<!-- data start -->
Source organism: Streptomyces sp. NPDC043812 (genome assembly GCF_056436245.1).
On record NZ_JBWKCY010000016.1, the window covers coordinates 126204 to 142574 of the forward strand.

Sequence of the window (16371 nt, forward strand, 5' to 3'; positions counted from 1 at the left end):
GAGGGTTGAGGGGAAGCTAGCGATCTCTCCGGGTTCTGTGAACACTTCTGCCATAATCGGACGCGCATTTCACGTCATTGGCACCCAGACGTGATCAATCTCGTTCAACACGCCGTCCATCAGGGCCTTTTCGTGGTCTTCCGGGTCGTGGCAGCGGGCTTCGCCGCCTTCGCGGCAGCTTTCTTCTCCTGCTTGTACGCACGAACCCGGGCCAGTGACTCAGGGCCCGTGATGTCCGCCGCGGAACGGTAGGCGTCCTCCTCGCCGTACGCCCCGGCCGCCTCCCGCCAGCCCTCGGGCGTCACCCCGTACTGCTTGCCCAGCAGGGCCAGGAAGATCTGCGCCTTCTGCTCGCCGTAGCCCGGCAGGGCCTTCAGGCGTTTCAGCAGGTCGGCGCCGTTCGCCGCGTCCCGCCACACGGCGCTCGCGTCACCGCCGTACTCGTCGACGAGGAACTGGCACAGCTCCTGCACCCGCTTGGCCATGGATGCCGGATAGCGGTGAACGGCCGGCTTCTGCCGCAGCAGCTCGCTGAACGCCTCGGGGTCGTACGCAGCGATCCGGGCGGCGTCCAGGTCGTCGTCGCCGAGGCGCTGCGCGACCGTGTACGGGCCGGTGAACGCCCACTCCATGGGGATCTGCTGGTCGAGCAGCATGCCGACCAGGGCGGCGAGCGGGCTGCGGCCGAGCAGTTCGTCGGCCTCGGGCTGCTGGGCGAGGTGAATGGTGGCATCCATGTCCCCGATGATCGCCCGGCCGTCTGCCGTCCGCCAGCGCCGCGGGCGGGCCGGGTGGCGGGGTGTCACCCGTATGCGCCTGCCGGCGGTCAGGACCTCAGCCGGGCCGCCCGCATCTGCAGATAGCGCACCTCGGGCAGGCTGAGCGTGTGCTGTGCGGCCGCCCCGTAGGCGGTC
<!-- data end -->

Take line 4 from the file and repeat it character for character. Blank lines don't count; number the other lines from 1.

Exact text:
GAGGGTTGAGGGGAAGCTAGCGATCTCTCCGGGTTCTGTGAACACTTCTGCCATAATCGGACGCGCATTTCACGTCATTGGCACCCAGACGTGATCAATCTCGTTCAACACGCCGTCCATCAGGGCCTTTTCGTGGTCTTCCGGGTCGTGGCAGCGGGCTTCGCCGCCTTCGCGGCAGCTTTCTTCTCCTGCTTGTACGCACGAACCCGGGCCAGTGACTCAGGGCCCGTGATGTCCGCCGCGGAACGGTAGGCGTCCTCCTCGCCGTACGCCCCGGCCGCCTCCCGCCAGCCCTCGGGCGTCACCCCGTACTGCTTGCCCAGCAGGGCCAGGAAGATCTGCGCCTTCTGCTCGCCGTAGCCCGGCAGGGCCTTCAGGCGTTTCAGCAGGTCGGCGCCGTTCGCCGCGTCCCGCCACACGGCGCTCGCGTCACCGCCGTACTCGTCGACGAGGAACTGGCACAGCTCCTGCACCCGCTTGGCCATGGATGCCGGATAGCGGTGAACGGCCGGCTTCTGCCGCAGCAGCTCGCTGAACGCCTCGGGGTCGTACGCAGCGATCCGGGCGGCGTCCAGGTCGTCGTCGCCGAGGCGCTGCGCGACCGTGTACGGGCCGGTGAACGCCCACTCCATGGGGATCTGCTGGTCGAGCAGCATGCCGACCAGGGCGGCGAGCGGGCTGCGGCCGAGCAGTTCGTCGGCCTCGGGCTGCTGGGCGAGGTGAATGGTGGCATCCATGTCCCCGATGATCGCCCGGCCGTCTGCCGTCCGCCAGCGCCGCGGGCGGGCCGGGTGGCGGGGTGTCACCCGTATGCGCCTGCCGGCGGTCAGGACCTCAGCCGGGCCGCCCGCATCTGCAGATAGCGCACCTCGGGCAGGCTGAGCGTGTGCTGTGCGGCCGCCCCGTAGGCGGTC